What It’s About
In the near future, humans have found myriad ways to augment themselves. These new developments are both feared and anticipated, used and abused. A fragile balance of power lies between those who would explore the limits of transhumanist technologies and those who would limit and regulate it. When a new street drug gives people the ability to connect empathically and telepathically, however, the two forces are forced to come to a head.
Why I Think You’d Like It
As far as my personal tastes go, this is the gold standard for hard sci-fi. As much as I enjoy SF elements justified with “because it’s cool,” there is something special about intensely researched, maximally plausible science fiction. The only reason I don’t read more of it is that, too often, the characters aren’t people. For me personally, that’s an absolute dealbreaker.
Ramez Naam was a computer programmer and posthumanist philosopher long before he started writing fiction. He knows his stuff. But what I love most is how alive his characters are. He has an enormous cast to juggle; not quite to the George R. R. Martin level, but to the level of someone who has his picture on their vision board. Despite that, every one has their own distinct voice. He shows you who looks for the exits first when they enter a room, and who wanders over to the paintings on the wall, who defines themselves in relation to their past and who obsessively imagines the future, who spends most of their time admiring others and who calculates the best way to use others, and who barely thinks of other people at all. All of that happens so naturally that it took me a while to realize just why I had such an easy time keeping track of whose head I was in. This book gave me revelations on how to write characters.
I also love that, although he has his own thoughts on whether or not transhumanist evolution would be a good thing, he avoids simply dividing his cast into heroes and villains. There are characters who horrifically abuse technology that he clearly loves, and there are characters who have painfully sympathetic reasons for opposing it. While he successfully brings you around to his side, he does so without resorting to strawmen or other cheap narrative tricks. Or at least, he did with me; I think even if you’re not totally convinced, you’ll still enjoy the book, which is a testament to how well he explores the idea.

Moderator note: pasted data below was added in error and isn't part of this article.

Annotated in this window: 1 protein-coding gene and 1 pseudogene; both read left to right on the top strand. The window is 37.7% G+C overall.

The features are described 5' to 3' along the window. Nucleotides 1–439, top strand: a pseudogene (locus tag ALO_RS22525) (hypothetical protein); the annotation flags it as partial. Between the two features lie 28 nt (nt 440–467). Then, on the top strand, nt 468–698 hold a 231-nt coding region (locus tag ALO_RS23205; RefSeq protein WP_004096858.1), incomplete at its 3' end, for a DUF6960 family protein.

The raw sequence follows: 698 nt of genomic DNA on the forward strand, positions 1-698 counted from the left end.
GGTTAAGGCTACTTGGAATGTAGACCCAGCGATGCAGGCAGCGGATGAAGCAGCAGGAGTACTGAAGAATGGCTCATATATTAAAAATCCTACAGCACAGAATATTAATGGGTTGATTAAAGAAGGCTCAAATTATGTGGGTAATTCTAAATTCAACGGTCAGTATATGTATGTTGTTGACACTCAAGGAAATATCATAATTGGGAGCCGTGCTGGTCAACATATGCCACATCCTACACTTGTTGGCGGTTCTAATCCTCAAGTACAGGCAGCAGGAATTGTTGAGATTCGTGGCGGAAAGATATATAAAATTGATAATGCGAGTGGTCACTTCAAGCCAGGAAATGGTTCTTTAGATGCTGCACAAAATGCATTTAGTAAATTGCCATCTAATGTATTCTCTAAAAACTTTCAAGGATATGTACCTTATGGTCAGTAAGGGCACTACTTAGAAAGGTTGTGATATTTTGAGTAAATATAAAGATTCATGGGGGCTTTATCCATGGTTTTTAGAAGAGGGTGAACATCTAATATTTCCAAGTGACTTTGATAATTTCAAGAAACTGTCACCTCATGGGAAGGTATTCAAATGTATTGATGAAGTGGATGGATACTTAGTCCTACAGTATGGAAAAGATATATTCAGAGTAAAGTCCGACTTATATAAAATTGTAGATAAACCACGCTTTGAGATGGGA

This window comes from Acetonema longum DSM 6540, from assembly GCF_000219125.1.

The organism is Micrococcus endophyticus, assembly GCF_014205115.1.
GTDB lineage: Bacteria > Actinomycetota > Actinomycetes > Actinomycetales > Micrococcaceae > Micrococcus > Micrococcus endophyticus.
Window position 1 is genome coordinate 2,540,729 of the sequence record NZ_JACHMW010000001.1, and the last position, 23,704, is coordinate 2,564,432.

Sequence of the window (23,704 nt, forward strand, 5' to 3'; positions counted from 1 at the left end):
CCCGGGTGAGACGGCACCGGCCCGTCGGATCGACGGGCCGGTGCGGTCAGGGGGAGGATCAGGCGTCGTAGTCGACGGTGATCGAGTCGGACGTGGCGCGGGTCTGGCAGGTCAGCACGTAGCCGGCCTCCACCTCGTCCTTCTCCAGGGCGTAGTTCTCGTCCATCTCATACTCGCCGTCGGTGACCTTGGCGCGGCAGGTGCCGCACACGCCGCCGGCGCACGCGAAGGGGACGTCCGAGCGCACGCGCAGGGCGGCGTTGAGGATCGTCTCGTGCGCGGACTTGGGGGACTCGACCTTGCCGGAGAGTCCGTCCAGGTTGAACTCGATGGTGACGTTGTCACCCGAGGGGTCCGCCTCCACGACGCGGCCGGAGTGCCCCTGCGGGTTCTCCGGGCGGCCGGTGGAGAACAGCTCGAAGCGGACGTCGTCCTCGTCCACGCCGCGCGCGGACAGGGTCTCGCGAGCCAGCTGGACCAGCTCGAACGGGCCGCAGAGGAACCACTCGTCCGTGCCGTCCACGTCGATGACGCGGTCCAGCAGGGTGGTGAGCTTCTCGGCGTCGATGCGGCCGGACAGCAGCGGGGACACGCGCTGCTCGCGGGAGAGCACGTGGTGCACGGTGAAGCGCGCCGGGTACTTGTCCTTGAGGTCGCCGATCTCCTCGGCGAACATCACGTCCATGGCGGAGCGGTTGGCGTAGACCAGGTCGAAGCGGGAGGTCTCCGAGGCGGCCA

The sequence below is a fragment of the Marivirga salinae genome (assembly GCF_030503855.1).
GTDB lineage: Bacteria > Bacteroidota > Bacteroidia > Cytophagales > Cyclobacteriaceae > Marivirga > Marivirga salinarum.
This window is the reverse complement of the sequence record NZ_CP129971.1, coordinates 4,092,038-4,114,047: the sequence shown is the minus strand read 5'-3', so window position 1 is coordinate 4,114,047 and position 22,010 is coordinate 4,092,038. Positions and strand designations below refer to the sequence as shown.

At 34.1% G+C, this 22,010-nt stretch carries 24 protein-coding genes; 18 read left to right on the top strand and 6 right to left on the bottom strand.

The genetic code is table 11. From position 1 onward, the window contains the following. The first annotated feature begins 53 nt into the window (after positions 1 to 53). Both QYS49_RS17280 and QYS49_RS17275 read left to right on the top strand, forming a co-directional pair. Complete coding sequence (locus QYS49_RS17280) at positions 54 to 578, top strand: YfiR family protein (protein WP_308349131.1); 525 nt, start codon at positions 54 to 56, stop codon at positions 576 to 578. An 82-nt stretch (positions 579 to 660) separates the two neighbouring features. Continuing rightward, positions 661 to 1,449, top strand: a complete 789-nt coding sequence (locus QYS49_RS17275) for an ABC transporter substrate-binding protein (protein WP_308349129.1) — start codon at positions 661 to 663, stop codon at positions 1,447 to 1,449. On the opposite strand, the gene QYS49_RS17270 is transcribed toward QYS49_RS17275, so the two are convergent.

He also does representation exactly the way I think all authors should. The women all have goals that don’t revolve around men and relationships, and Bechdel’s Test is passed every few pages, with the natural ease that should be normal. Some people are randomly queer because the real world has random queer people. It starts out on the West Coast, and the characters come from an accurate variety of backgrounds. When they travel to Thailand, most of the new characters are Thai. That shouldn’t be remarkable, but you know what you mean. We’ve all seen the story set in a foreign country yet no important person is actually from there. I don’t know how accurate, say, the Thai culture is, but I can say that everybody was a person first, with gender/sexuality/ethnicity being just one among many pieces making up who they are.
All of this plays beautifully into the plot. He is telling a story about a fundamental reshaping of humanity, and to tell that story right, capturing humanity itself is essential. He absolutely nails it.
It is a fairly intense book. Many factions are violent, and there are plenty of character deaths. Even when there is no actual fight scene, the threat of violence usually present.
He also explores the emotional and psychological abuses of this technology. This includes personality rewriting and taking over other people’s body. There are references to the technology being used for sexual abuses. It’s one case where I actually thought it was justified by the story. I hate it when rape is just treated as a requirement to make a story Gritty And Realistic(TM). But when violations of bodily autonomy and consent are an issue intregal your story, not acknowledging sexual violence would be a problematic oversight. One thing I appreciated was that these uses mostly happen offscreen. It mentioned as a reality and recalled as part of a few character’s backstories, but he never sucks you into a graphic scene.
There are also explicit sex scenes, but the only thing that’s portrayed as sexy is enthusiastic consent. There is one scene that might be triggering; a man is trying to hook up with a woman, and he has used a behavior modifying program to get over his awkwardness in flirting. A bug in the program causes him to lose control of his body. This is not portrayed as sexy, but equal parts scary and embarrassing. Neither of them suffer any long term harm, and if you want you can skip to the next line break without missing anything important.
Also there’s swearing, drugs and alcohol. Yeah, it’s definitely a grown-up book.